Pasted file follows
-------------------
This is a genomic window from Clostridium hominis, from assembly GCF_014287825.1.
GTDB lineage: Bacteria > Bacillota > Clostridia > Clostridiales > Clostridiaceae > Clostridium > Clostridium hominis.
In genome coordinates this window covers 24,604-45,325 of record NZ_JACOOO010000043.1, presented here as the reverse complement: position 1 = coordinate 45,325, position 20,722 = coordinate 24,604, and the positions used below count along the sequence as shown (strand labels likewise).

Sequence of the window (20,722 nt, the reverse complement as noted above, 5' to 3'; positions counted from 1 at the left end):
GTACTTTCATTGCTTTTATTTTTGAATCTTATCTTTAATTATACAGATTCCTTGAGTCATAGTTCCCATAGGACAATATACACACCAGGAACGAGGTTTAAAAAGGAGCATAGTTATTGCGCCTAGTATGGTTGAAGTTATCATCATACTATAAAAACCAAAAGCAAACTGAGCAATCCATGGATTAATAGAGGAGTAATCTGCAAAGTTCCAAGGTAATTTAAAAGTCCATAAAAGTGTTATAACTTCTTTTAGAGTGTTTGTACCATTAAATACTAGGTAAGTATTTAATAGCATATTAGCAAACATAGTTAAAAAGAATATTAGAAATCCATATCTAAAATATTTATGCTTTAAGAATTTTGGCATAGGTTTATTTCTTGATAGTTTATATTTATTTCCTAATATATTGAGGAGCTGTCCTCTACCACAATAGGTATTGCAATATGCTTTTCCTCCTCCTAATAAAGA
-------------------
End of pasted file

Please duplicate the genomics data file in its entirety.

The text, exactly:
This is a genomic window from Clostridium hominis, from assembly GCF_014287825.1.
GTDB lineage: Bacteria > Bacillota > Clostridia > Clostridiales > Clostridiaceae > Clostridium > Clostridium hominis.
In genome coordinates this window covers 24,604-45,325 of record NZ_JACOOO010000043.1, presented here as the reverse complement: position 1 = coordinate 45,325, position 20,722 = coordinate 24,604, and the positions used below count along the sequence as shown (strand labels likewise).

Sequence of the window (20,722 nt, the reverse complement as noted above, 5' to 3'; positions counted from 1 at the left end):
GTACTTTCATTGCTTTTATTTTTGAATCTTATCTTTAATTATACAGATTCCTTGAGTCATAGTTCCCATAGGACAATATACACACCAGGAACGAGGTTTAAAAAGGAGCATAGTTATTGCGCCTAGTATGGTTGAAGTTATCATCATACTATAAAAACCAAAAGCAAACTGAGCAATCCATGGATTAATAGAGGAGTAATCTGCAAAGTTCCAAGGTAATTTAAAAGTCCATAAAAGTGTTATAACTTCTTTTAGAGTGTTTGTACCATTAAATACTAGGTAAGTATTTAATAGCATATTAGCAAACATAGTTAAAAAGAATATTAGAAATCCATATCTAAAATATTTATGCTTTAAGAATTTTGGCATAGGTTTATTTCTTGATAGTTTATATTTATTTCCTAATATATTGAGGAGCTGTCCTCTACCACAATAGGTATTGCAATATGCTTTTCCTCCTCCTAATAAAGA